Separate names with a comma.
Discussion in 'Now Playing - TV Show Talk' started by nyny523, May 22, 2012.
I read that Anse was a shortened version of the German name Anselm. Devil was a nickname he picked up somewhere along the way.
For the life of me, I couldn't figure out why the Hatfields brought Cotton Top with them on the raids.
Thank goodness Bad Frank met a violent end. Jim Vance, too.
I liked this miniseries a lot. I hope the History Channel does as good a job on whatever the next project is.
NBC Nightly News said it was #2, after "High School Musical 2".
I have no idea if this is a distinction between quick overnights vs the more in depth ratings, or big cities vs. whole country (or even if the "separate" groups I mention are really two ways to describe the same division).
I have seen H&M's listed as the #1 not-sports ad supported cable show. I wonder if HS Musical ran without ads making H&M's #2 over-all but #1 with ads.
Potato....po-tah-toe....it's doing well. We're through the first two hours and they were spectacular....
It has to do with Disney only running commercials for Disney, so it's not really ad supported.
cherry ghost -- LOVE your avatar ...lifelong, diehard Blackhawks fan here...
So how many facts in this were correct? How much was supposition or changed to be more dramatic?
I thought this was very good but I couldn't find information if Hatfield really deserted the Civil War.
And how did Nancy marry Frank Phillips, I thought she was already married to Johnse?
A lot was changed but IMO not to the point where it affected the story. For example the Wall Hatfield (Powers Boothe) character was a compilation of two Hatfield judges/magistrates- "Preacher Anse" Hatfield and Walls "Deacon" Hatfield.
"Desertion" is hard to figure- from my own family letters I know that my ancestors from this area regularly stopped fighting in the war to go back home for a spell. When the crop was in or the baby born they went back to fighting. They literally took vacations from the war.
If you browse through the muster rolls you see them present, not present, and back and forth.
The real reason I popped back in here is to tell y'all that The History Channel is airing a documentary tomorrow June 2 at 4pm est- America's Greatest Feud: The History of the Hatfields and McCoys.
Two hours, made in 2012 so seems to be new.
Thanks! Recording set...
Already setup! Thanks!
Thanks! Will record.
Is this being reshown or available by any electronic / ondemand means (other than torrents)?
Yes...History channel is reshowing all the parts multiple times. Sat they are showing them starting at 5pm I believe in a row.
Considering the debate on whether or not it should be considered a Western, I found this article slightly relevant.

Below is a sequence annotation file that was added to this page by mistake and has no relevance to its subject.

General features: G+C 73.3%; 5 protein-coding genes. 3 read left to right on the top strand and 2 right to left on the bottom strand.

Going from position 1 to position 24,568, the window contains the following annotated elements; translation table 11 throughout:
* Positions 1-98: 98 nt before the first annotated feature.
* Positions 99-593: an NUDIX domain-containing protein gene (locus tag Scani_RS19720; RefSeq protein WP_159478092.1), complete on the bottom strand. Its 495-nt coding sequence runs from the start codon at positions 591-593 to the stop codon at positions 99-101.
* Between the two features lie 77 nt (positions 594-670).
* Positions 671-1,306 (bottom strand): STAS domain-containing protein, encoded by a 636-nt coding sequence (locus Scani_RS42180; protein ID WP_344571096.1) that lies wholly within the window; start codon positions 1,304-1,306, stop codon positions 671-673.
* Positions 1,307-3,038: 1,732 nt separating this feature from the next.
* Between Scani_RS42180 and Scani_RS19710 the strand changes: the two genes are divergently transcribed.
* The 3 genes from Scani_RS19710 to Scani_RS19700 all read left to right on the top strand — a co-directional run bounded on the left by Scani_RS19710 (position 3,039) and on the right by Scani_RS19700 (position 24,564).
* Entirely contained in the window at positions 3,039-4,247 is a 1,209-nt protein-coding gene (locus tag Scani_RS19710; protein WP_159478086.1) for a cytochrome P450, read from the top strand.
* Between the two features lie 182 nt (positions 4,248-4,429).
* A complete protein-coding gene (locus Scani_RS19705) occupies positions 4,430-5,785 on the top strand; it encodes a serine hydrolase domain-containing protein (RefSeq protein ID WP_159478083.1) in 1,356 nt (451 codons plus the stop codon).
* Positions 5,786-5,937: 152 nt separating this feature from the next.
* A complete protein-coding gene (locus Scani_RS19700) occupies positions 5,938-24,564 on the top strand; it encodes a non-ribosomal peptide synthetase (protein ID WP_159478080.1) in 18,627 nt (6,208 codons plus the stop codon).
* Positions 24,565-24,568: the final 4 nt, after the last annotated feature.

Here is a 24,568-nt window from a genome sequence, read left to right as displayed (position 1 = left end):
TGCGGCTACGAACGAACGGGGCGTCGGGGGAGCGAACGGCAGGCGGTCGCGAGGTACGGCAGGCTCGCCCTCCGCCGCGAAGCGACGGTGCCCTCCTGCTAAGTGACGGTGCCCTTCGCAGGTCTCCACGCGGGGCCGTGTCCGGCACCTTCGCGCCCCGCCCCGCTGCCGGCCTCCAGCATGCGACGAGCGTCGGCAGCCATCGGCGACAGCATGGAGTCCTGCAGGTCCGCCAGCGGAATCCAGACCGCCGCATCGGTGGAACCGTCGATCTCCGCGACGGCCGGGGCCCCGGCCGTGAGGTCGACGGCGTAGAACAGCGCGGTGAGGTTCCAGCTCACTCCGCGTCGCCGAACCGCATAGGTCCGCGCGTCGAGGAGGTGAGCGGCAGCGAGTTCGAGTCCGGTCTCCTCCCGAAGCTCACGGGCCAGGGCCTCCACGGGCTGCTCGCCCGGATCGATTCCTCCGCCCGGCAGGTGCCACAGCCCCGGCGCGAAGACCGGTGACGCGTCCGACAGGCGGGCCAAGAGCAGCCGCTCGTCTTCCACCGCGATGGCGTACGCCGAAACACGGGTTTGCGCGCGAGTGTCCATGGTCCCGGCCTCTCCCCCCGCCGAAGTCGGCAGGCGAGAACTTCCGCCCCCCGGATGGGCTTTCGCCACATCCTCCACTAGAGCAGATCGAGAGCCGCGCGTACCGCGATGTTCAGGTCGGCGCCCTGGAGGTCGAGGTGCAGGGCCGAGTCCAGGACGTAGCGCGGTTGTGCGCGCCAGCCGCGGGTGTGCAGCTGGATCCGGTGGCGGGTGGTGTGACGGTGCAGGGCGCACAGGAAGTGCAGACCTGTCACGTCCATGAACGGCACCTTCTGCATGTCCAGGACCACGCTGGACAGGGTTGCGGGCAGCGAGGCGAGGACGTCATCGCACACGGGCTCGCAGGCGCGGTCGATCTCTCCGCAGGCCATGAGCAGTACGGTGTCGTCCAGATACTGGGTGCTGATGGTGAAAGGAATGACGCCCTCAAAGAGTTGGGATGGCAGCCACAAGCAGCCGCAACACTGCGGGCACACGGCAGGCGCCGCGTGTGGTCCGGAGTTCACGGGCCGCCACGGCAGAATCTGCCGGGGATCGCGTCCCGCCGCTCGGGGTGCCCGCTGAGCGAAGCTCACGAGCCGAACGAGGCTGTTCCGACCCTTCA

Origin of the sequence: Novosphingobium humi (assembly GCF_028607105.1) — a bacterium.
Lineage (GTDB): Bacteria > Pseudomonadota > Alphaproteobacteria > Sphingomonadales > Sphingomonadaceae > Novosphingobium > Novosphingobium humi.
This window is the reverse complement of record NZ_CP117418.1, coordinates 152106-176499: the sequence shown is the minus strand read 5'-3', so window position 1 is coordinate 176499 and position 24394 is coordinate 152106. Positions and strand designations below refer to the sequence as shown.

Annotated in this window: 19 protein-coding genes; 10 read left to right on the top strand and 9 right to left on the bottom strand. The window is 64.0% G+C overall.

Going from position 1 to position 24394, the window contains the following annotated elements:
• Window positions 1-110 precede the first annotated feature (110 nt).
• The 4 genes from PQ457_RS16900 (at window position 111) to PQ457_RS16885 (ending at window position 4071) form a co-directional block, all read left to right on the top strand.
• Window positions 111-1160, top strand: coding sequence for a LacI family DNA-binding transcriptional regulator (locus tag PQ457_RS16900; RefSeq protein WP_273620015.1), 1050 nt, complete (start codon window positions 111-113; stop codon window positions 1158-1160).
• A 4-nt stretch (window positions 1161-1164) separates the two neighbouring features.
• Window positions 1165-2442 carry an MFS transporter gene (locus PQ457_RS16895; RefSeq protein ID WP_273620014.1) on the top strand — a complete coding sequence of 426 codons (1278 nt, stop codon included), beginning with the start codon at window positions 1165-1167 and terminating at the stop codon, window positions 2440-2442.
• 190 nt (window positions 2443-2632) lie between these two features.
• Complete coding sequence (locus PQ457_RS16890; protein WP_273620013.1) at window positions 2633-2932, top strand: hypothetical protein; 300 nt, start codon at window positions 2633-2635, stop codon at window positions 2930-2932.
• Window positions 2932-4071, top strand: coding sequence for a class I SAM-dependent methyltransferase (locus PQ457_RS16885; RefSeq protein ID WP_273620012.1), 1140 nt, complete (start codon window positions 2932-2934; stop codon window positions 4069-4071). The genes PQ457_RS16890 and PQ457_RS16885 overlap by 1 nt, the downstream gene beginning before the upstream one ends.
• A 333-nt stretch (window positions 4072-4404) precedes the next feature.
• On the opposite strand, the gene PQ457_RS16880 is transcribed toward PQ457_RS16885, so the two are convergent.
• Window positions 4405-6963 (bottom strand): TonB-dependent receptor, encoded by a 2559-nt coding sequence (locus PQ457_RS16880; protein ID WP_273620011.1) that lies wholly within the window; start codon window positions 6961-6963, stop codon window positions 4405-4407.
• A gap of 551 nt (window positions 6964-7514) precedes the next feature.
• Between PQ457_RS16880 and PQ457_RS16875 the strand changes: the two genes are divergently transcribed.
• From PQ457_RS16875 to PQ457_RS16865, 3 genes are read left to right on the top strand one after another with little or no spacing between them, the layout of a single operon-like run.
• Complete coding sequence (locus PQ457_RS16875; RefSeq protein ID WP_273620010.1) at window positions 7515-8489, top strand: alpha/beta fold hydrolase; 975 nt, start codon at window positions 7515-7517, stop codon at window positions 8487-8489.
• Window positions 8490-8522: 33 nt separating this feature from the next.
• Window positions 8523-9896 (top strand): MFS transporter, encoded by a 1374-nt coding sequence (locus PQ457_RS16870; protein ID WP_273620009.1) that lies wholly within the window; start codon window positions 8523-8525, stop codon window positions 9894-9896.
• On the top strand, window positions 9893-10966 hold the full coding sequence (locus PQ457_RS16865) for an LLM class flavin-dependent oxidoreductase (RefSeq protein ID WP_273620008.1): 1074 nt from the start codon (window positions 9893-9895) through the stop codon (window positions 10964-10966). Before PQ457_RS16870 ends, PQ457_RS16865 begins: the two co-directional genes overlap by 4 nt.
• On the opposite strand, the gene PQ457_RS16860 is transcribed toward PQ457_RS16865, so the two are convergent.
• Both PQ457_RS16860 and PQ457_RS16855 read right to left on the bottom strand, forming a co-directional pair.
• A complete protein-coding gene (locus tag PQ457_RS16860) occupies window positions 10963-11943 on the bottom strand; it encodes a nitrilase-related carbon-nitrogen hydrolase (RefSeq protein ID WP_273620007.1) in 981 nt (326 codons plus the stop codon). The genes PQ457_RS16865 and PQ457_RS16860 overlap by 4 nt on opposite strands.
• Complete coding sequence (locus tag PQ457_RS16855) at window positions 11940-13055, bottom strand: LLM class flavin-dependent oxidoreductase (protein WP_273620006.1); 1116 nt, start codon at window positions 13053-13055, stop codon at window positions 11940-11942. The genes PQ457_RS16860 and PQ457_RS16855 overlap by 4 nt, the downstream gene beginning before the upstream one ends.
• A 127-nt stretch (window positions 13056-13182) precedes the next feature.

Will The Success Of ‘Hatfields & McCoys’ Spur A Wave Of Western-Themed Series?
Just two weeks ago, TV networks’ infatuation with period Westerns seemed to have waned. Of the slew of such projects put in development by the broadcast networks last season, only one, NBC’s The Frontier, had been picked up to pilot, and it didn’t make the cut to series. At the same time, TNT passed on its own period Western pilot, Tin Star. Two weeks later, History’s Hatfields & McCoys burst into the scene, drawing huge crowds. Yes, its viewership skewed older, which is understandable given the historic subject matter, but there were plenty of 18-49-year-olds among the 13-14 million who tuned in for each episode to get the broadcast networks’ attention. And the timing is perfect as pitch season is just around the corner.....
Also, this article from ew.com is tagged with the keyword "Westerns" and says:
'Hatfields & McCoys': 5 things to expect from History's miniseries
It's also tagged with the keywords "Middle-Aged Butt-Kicking". That made me laugh!
So, in my opinion, no it is not a Western in the strictest sense of the word, but it is definitely very similar to the Western genre. If you were to remove the names of the families and locations, people would assume it's a Western. Only by using historical names would people know it was Kentucky & W Virginia.
Stumbled on this blog of a Hatfield descendant sharing some oral family history as compared to the mini-series.
Some good details, including Johnse was not in love, he was a player! She's answering questions in the comment sections as well.
Interesting, searching netflix (to rate the miniseries), I found a 1974 documentary (with a Biography icon.. guess they bought the rights to air the show), called "Hatfields & McCoys: An American Feud". It's 50 minutes (so presumably aired in an hour long timeslot back then.. fewer commercials, ya know).
There's also ANOTHER 2012 Hatfields movie
but it's only 90 minutes long.. Christian Slater is the big name.
You can also watch it directly off the History Channel site:
The History Channel Store is selling both DVDs and Blu-rays of it for those who have to have physical media. I could swear I saw History Channel mentioning its availability on iTunes and Amazon on Demand but for some reason neither have it.